About the artist:
José Gurvich was born in Lithuania and immigrated to Uruguay with his family in 1933. He enrolled at the Escuela Nacional de Bellas Artes in 1942, studying under José Cúneo, and joined the Taller Torres García in 1944, participating in the group’s twentieth exhibition the following year. Alongside artists including Julio Alpuy, Francisco Matto, and Gonzalo Fonseca at El Taller, he worked in ceramics and furniture design and taught drawing and painting.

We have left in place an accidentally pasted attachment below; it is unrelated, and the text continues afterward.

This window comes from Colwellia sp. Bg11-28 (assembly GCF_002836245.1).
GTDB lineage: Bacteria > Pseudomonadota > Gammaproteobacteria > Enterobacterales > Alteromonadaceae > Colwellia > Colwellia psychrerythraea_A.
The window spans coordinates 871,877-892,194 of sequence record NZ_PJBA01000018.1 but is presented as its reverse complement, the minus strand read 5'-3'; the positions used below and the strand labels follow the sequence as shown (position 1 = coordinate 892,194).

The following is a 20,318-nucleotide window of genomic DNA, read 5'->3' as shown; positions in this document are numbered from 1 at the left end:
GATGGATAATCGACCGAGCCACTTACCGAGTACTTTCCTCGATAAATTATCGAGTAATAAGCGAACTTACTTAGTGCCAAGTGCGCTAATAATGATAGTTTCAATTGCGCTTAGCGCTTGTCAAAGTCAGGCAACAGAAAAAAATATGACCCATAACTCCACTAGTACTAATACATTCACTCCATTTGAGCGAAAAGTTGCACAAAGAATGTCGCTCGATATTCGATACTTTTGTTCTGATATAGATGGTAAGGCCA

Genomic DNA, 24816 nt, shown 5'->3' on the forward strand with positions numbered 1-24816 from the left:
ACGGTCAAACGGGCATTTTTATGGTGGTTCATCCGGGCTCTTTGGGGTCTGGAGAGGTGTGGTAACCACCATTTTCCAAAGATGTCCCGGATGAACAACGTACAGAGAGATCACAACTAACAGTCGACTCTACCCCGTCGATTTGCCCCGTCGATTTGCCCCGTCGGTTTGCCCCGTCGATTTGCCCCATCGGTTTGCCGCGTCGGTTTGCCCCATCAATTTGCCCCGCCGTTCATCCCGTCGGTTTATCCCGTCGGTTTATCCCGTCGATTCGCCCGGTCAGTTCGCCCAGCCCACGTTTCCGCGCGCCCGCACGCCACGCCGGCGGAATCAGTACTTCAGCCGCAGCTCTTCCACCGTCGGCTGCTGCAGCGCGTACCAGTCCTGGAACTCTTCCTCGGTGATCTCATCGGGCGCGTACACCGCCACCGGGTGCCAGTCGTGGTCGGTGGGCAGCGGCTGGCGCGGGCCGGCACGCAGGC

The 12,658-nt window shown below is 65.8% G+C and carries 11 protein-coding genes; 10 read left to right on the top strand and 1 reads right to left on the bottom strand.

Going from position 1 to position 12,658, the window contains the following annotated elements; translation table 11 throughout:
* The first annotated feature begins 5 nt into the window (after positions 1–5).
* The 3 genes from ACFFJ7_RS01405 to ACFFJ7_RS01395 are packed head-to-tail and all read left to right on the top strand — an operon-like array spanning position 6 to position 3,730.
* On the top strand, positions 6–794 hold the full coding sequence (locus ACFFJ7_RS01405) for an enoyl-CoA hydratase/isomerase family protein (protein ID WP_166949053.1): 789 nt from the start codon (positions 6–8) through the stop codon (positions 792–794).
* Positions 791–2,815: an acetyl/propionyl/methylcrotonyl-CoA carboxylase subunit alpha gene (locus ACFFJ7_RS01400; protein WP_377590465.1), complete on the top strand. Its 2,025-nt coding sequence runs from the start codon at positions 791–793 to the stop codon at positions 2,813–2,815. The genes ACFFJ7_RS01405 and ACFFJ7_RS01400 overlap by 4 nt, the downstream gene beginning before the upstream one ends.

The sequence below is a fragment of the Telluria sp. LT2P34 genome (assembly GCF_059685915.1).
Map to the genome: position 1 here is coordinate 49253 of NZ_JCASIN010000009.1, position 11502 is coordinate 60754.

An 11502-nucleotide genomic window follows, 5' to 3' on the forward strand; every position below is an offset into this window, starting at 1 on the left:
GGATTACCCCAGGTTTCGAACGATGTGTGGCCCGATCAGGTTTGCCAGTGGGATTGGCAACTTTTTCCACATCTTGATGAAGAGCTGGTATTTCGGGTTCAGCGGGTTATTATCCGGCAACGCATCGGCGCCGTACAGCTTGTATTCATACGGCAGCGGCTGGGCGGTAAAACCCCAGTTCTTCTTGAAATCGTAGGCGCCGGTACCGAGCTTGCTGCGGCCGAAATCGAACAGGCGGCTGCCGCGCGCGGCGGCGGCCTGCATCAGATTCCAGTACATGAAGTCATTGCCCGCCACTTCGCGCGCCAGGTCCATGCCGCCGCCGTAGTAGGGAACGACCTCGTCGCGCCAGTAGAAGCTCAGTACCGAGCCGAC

Gurvich also collaborated with the theater community in Montevideo, designing the scenery for Minnie la candida (1953) and the set for Dos en el tejido (1957), among other productions. He traveled across Europe between 1954 and 1956 and spent a year living as a shepherd at the Ramot Menasche Kibbutz in Israel before returning to Montevideo and resuming his position at El Taller. Gurvich departed from constructivist precepts at the Kibbutz, stimulated by the pastoral setting, and entered into an experimental period in his work around 1960, deploying constructivism within different styles, genres, and media. Gurvich painted a number of large-scale constructivist murals in the early 1960s, the largest of which was prepared on wood panels for the Caja de Pensiones del Frigorífico del Cerro (presently installed at the central branch of the Banco de Previsión Social in Montevideo). He returned to the Kibbutz with his family in 1964, painting and working as a shepherd, and made frequent visits to Tel Aviv. Back in Montevideo in 1966, he established a workshop at his home that became known as El Taller Montevideo. There, he trained a new generation of Uruguayan artists and continued his work in ceramics. In 1969 he traveled to Europe and to the Kibbutz before settling permanently a year later in New York, where he renewed contact with Taller members Alpuy, Fonseca, and Horacio Torres and completed a series of paintings based on the Jewish festivals.